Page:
Put the bad actors out of business, and the threat disappears. No threat, no need for their software. Perhaps they were not openly collusive, but it isn't so difficult to imagine that they look the other way at the hand that indirectly feeds them.
Indeed, you definitely do NOT want hundreds-to-thousands of servers doing an update all at the same time, or, worse, rebooting all at the same time. The first has the potential to saturate your network and bring the entire setup to its knees, and the second will blow your rack supplies. I speak from experience on the latter, having been the one who identified the issue with our weekly DB scrubbing procedure once the company I was working for grew to more than a half dozen servers.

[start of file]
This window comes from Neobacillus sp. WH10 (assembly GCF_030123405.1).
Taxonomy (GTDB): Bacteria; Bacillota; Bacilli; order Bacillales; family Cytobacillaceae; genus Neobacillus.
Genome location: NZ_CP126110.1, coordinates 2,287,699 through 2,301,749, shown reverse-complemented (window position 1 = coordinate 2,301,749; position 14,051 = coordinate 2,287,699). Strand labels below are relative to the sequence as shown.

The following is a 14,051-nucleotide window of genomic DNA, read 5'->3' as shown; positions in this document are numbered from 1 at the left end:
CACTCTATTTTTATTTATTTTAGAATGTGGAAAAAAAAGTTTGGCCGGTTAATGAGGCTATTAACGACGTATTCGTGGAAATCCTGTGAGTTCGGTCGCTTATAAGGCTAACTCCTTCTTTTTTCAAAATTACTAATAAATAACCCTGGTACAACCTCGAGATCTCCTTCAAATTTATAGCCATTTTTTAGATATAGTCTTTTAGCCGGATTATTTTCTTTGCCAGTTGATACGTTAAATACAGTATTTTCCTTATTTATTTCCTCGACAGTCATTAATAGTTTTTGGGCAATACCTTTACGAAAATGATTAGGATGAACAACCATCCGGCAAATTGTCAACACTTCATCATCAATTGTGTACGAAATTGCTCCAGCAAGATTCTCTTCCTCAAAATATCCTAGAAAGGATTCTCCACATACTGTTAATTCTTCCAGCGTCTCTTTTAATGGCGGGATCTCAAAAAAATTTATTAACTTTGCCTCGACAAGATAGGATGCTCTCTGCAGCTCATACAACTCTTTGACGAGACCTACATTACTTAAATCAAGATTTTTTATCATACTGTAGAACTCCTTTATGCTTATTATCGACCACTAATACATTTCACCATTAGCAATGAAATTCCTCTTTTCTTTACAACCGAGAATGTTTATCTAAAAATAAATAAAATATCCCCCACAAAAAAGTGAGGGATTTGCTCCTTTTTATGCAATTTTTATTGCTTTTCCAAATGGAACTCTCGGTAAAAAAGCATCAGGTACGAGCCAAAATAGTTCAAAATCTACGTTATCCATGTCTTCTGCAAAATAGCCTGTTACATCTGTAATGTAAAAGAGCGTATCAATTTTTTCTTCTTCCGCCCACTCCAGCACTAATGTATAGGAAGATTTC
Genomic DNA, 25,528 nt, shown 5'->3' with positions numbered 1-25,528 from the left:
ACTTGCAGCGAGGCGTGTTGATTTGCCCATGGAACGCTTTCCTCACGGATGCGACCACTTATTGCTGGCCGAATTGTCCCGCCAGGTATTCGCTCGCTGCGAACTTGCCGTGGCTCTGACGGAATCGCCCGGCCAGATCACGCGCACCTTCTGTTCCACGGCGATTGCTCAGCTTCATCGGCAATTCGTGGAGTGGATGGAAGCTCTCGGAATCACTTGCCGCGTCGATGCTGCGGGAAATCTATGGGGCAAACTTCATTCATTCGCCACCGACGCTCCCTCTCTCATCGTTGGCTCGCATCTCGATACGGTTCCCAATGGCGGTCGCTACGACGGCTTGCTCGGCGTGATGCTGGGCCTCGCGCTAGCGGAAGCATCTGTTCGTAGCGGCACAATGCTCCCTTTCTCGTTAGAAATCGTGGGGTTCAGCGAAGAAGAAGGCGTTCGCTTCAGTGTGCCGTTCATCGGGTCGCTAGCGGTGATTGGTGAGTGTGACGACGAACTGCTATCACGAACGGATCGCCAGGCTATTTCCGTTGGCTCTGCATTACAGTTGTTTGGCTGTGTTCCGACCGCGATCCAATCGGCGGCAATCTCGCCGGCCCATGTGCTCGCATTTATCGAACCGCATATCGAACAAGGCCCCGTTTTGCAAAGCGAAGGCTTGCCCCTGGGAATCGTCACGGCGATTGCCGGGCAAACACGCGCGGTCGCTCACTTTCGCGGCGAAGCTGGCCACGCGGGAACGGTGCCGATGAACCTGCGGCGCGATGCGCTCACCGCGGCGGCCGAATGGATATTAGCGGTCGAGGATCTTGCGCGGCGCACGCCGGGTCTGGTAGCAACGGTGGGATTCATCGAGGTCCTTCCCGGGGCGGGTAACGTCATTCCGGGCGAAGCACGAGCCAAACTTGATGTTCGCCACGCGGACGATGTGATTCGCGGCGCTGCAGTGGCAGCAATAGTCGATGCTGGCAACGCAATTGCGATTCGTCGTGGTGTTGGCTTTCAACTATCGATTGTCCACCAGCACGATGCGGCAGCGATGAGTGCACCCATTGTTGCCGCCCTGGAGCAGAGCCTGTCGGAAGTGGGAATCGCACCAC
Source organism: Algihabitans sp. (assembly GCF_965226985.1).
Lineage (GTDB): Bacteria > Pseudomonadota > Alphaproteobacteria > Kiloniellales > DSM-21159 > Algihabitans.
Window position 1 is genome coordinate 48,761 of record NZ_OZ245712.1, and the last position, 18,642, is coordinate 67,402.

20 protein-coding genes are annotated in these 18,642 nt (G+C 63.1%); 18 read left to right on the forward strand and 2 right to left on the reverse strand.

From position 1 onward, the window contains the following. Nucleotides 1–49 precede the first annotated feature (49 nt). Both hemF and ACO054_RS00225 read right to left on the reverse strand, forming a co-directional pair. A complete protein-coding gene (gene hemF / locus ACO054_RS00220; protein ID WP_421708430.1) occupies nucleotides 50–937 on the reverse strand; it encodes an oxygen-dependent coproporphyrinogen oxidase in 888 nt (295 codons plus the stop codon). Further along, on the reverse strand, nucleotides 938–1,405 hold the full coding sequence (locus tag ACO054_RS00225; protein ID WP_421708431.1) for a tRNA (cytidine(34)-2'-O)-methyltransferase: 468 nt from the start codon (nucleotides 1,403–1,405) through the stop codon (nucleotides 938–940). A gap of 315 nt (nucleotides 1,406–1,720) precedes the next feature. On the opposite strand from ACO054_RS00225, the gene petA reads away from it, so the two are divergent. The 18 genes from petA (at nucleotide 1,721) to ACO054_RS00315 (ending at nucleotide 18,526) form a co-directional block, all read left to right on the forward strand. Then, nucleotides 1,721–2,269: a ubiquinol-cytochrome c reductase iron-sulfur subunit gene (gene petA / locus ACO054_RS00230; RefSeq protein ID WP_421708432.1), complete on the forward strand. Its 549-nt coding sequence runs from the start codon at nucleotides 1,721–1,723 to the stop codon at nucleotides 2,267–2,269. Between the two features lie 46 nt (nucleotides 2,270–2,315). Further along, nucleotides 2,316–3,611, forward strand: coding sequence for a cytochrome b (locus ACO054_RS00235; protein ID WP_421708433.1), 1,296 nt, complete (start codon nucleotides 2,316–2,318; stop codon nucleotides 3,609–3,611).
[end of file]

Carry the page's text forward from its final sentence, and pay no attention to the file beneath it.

You want to stagger things by a few 10s of seconds per server on each rack to avoid power supply issues.
Please, learn how to use quotation marks correctly. They are not for emphasis.
Imagine if when you run a set of computations that not only information is processed but physical matter is algorithmically manipulated as well.
And here I thought the movement of electrons in normal computers was already the embodiment of algorithmic manipulation of physical matter. Silly me.
I don't know how you can see much from the second video, as NASA has not released anything high-res yet.
could be the same problem as before, the feed is way too low-res to understand what went wrong.